Briones: Pneumonia scare

Publio Briones

IT’S not like the Bureau of Quarantine (BOQ) Cebu-Department of Health (DOH) Central Visayas acted alone when it implemented heightened surveillance at airports in Region 7, particularly at the Mactan-Cebu International Airport (MCIA), on Saturday, Jan. 4, 2020.

Our neighbors Hong Kong, Macau, Taiwan, South Korea, Singapore and Malaysia have taken similar precautions after the People’s Republic of China reported an outbreak of a “viral pneumonia of unknown origin” afflicting 44 of its more than a billion citizens in the central city of Wuhan.

Apparently, 11 of the patients were running a fever and had difficulty breathing, while the rest displayed symptoms common to an upper respiratory tract infection like cough, sneezing, nasal discharge, nasal congestion, runny nose, sore throat and nasal breathing.

By the way, the list of symptoms came from medicinenet.com. I had to look it up on the internet because I wasn’t very familiar with the malady and I thought people who had no idea what an upper respiratory tract infection was would like to know what to look out for.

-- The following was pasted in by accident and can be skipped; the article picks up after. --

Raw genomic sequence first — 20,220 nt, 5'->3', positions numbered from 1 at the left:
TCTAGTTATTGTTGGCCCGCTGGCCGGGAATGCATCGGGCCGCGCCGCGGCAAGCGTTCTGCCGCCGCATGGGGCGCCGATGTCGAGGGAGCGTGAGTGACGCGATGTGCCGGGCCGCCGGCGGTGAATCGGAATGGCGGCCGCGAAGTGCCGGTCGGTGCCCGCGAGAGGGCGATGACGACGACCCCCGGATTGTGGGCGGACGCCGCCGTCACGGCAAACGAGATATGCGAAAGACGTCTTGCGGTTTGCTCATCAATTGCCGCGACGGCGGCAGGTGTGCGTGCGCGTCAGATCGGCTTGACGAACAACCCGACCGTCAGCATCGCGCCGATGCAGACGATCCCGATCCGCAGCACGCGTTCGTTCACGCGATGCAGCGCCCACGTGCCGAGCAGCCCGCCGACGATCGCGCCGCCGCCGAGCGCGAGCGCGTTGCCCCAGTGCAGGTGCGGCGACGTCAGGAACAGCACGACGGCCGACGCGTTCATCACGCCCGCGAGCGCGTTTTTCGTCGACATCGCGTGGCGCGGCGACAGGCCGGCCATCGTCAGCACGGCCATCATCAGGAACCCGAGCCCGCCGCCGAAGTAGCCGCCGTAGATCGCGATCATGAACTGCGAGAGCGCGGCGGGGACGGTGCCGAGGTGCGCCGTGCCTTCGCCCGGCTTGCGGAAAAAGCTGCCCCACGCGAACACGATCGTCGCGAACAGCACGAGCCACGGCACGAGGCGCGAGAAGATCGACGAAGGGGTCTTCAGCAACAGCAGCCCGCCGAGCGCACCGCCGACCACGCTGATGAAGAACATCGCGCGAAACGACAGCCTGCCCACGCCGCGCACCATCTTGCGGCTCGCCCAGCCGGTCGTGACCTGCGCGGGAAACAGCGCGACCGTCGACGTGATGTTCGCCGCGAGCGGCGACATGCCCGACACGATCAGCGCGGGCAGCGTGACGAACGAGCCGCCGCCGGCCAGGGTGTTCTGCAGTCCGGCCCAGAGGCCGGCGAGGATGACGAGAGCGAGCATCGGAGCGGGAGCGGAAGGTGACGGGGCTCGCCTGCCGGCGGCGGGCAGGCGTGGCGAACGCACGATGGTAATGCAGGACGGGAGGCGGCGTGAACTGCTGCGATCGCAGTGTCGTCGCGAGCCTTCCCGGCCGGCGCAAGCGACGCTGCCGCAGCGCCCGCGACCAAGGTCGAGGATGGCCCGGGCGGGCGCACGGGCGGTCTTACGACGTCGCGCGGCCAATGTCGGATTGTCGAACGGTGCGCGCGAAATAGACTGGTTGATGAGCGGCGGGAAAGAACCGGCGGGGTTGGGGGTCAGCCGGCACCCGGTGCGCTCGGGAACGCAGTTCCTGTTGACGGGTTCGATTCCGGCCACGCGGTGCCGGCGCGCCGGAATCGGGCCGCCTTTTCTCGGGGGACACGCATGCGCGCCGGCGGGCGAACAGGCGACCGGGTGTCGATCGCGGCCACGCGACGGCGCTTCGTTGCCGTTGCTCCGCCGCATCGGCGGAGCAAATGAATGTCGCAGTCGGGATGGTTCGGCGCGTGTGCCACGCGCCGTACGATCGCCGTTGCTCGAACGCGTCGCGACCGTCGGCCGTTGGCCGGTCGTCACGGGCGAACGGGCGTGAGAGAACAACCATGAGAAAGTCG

I guess, DOH 7 Director Jaime Bernadas just assumed that it would be common knowledge. Or maybe he could not make an official disclosure because he didn’t have the go-signal from the central office in the capital.

You see, the decision to raise the alarm was unilateral. Well, it must have been. Otherwise, it would have been all over the news that the Ninoy Aquino International Airport in Manila, the premier gateway to the country, was also monitoring international arrivals. But it’s not. I doubt Bernadas even consulted Health Secretary Francisco Duque about the move.

Which might explain why the health official could not provide specific information on the heightened health security measures they’ve adopted. After all, there is no department order.

“Surveillance is a standard practice, but we will shift to a more serious and more rigid screening when it comes to serious events like these. All incoming (passengers), irrespective of origin, will be screened,” the good doctor said.

Don’t get me wrong. I’d rather Bernadas erred on the side of caution than put everyone at risk.

Of course, it would allay my fears if I knew how they were addressing the problem. If, indeed, it is a problem.

Still, it’s good to know that the MCIA has a thermal image scanner.

Don’t ask me what it is. I also looked it up but the definition left me with a bigger question mark. Let’s just say it’s a device that helps BOQ personnel find passengers who are suffering from this mysterious virus.

How am I doing so far, Dr. Bernadas?